Spam email and SMSes are an annoyance you put up with every day. But unsolicited advertising is not the worst thing you can receive in your inbox. Rather, it’s messages that aim to trick and scam you out of your money.
While many people know when a message seems too good to be true, scam messages still manage to trick a large number of people.
So what are the warning signs to look out for when a messages seems suspicious? Here are a few:
Competitions you never entered
A popular scam message format is one that claims you’ve won a free gift or a competition that you never entered. Reputable companies don't give prizes to people who aren’t their customers or who didn’t enter. If you’ve been told you won a draw you never entered, or a lottery you didn’t know about, the message is a scam.
Emails: Check the sender’s address
Scammers may send you a message that looks official, but their email addresses can often give them away. When you receive an email that claims to be from your bank, for example, check the email address it was sent from. Banks and companies have an official domain, so you should avoid emails that don’t reflect this domain.
Be on the look out for ones that have small variations, such as extra numbers after the company’s name. A company such as Nedbank, for example, isn’t going to send you emails from nedbank123.co.za, for example.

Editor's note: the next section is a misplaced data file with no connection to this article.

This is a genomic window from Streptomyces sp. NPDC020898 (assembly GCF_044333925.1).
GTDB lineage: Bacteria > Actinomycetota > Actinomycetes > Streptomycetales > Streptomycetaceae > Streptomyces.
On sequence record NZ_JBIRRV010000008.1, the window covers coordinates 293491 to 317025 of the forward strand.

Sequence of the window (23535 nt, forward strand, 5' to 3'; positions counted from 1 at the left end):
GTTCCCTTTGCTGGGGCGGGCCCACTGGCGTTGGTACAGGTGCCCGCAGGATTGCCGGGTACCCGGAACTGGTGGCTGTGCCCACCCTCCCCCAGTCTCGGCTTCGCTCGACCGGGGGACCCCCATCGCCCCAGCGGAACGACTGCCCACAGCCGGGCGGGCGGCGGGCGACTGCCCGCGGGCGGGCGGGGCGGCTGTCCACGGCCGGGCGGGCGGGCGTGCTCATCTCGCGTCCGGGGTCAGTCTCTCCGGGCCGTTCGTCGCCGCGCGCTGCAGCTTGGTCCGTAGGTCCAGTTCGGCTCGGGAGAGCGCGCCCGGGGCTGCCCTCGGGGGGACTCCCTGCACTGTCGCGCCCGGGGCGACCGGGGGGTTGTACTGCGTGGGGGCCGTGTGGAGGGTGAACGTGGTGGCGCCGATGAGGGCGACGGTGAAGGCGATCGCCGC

Messages from unknown senders with links
When it comes to following links in emails or SMSes, rather be safe than sorry. If you don’t know the sender, don’t click on the link.
These links can often take you to sites with malware or scams. Rather don’t follow links sent to you by people or companies you don’t know.
Messages that ask for personal details
If a message asks you for details such as credit card details or passwords, it’s definitely a scam.
Companies will never ask you to send passwords or private information via email.
Messages asking for payments
If an email claims you’re going to get a lot of money or inheritance, once you've transferred funds to cover the necessary fees, it's definitely a scam.
In reality, once you transfer the money, you’ll never hear from the sender again.
Check out our useful articles that will help you make the most of your phone, plus a series of articles to help you with everyday Vodacom tasks, like finding your PUK.
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